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Orphans of Samburu

The surge in poaching over the last several years and the drought of 2009 have left many elephant orphans and disrupted families in Samburu. Some orphans choose to remain with what is left of their disrupted groups, others leave their natal group to attach to unrelated individuals. Still others become drifters, showing some social preference but not fully committing to any one group.

Shifra Goldenberg, a PhD Candidate at Colorado State University working under George Wittemyer, chair of STE’s scientific board, is studying these strategies more deeply. It has become very clear that the social intelligence of these animals affords them resilience in the face of intense periods of disruption. By following their social and reproductive lives, we hope to understand how elephants cope with high rates of mortality and what this will ultimately mean for the population.

Luna

The dominant Planets family is now reduced to a few young females. Luna split from the last of the Planets and now spends a great deal of time with Alpin, the matriarch of the Flowers.

Rosalyn

The leaders of the First Ladies, Mary Todd Lincoln and Maya Churchill, went missing during a spike in poaching during November 2011. Maya’s death left Rosalynn, her 18-year old daughter, as the family’s oldest surviving female.

Habiba

The tragic death of the last remaining mature female of the Swahili Ladies left 12-year old Habiba to lead what is left of her family: her cousins Layla, Hadithi and a young male calf named Swahili Boy. A tuskless old matriarch from the Spices family named Cinnamon has taken them under her wing.

Amayeta

The American Indians rarely venture far outside the reserves. After drought and poaching killed four family elders, Amayeta left the remaining young females to be with Alpin from the Flowers.

Donate

The fate of elephants is in the balance. The record price of ivory has attracted organised crime, rebel militias and even terrorist groups, fuelling a surge of poaching across the continent. Without the outstanding support and generosity of our donors, STE would not be able to continue securing a future for the elephants. We urgently need your support, while there is still time. You can be of vital assistance by donating to either our core funds or to any of our projects.

Spread the Word

The fate of elephants is in the balance. The record price of ivory has attracted organised crime, rebel militias and even terrorist groups, fuelling a surge of poaching across the continent. Without the outstanding support and generosity of our donors, STE would not be able to continue securing a future for the elephants. We urgently need your support, while there is still time. You can be of vital assistance by donating to either our core funds or to any of our projects.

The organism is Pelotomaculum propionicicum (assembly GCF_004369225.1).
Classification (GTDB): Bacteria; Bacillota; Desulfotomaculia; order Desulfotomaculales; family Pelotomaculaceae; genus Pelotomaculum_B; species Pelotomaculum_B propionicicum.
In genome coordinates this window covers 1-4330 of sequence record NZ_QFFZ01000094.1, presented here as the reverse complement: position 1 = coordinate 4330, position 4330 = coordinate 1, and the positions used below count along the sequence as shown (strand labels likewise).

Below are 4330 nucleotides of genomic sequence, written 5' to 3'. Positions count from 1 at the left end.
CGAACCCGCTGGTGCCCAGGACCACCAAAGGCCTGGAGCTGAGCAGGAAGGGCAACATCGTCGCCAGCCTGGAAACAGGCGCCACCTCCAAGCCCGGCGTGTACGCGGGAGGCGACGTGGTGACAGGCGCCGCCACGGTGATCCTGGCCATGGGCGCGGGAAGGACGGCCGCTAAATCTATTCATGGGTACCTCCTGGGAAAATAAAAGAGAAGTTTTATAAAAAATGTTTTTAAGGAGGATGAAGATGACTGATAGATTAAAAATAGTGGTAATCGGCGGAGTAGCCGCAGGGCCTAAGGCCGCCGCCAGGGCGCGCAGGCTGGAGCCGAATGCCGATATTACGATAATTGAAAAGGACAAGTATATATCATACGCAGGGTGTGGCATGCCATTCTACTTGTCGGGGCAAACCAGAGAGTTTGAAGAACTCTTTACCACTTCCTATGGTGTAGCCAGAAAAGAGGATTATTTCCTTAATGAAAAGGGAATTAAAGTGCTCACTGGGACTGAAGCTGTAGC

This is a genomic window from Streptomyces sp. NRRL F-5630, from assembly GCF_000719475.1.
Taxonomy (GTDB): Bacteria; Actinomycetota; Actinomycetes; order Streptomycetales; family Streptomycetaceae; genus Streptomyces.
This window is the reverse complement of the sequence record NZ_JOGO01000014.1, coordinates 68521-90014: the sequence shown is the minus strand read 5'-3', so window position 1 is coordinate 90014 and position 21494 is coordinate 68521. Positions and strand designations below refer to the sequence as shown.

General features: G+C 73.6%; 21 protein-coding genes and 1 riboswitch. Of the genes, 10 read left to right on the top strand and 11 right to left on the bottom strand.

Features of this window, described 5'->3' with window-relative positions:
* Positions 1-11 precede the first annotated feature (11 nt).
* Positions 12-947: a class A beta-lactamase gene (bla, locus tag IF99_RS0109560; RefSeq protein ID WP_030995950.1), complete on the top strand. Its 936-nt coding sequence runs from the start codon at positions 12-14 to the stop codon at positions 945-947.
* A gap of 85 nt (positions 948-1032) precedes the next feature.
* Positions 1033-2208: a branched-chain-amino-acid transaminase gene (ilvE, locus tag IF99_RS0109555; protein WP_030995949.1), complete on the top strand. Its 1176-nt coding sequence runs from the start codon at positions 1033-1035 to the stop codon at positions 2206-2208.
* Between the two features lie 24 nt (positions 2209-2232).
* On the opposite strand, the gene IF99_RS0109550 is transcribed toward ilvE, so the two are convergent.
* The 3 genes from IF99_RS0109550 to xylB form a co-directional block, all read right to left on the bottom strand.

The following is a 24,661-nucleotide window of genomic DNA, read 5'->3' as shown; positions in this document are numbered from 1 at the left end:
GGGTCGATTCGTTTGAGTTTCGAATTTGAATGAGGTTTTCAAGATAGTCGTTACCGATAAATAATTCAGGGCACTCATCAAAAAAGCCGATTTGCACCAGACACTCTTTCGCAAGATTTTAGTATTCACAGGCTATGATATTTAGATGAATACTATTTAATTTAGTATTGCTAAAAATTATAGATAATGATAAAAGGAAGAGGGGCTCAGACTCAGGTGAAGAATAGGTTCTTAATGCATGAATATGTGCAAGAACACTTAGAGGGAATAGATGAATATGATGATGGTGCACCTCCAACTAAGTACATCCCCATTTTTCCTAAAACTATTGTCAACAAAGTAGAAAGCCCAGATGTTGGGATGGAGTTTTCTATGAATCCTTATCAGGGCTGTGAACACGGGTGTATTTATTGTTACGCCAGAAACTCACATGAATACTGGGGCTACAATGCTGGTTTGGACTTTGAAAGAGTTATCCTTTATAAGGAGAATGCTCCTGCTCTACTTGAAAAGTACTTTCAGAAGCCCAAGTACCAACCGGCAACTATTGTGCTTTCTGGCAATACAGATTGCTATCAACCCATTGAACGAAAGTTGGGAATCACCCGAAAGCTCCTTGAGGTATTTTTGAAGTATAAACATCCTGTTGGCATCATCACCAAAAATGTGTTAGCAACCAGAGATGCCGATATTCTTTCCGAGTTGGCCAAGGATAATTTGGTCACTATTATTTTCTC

How You Can Help

Over the last years our world-leading conservation efforts have been possible thanks to the dedication and generosity of loyal supporters. To join them you can donate in a number of ways:

save the elephants, elephant, elephants are important, why elephants are important, STE, wildlife conservation, wildlife, elephant tusks, Samburu National Reserve, Kenya, Elephant Crisis Fund, ECF, WCN, World Conservation Network, Leonardo DiCaprio Foundation

Elephants are fast disappearing from the wild. Without urgent, international action they could be gone within a generation. The Elephant Crisis Fund provides rapid, catalytic support for the most effective projects designed to stop the killing, thwart traffickers and end the demand for ivory. 100% of all donations reach the field.

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Save the Elephants is funded almost entirely by private donations. It is only through the generous support of donors that we are able to continue our important elephant conservation work. We rely entirely on funds, grants and donations from around the world, so thank you for helping us to secure a future for these fascinating creatures.

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Our unique brand of conservation education encourages students to become ambassadors of their rich environment. We also give opportunities to friends around the world to help educate young minds and improve the infrastructure of their schools. Sponsor a child & help build a future for wildlife.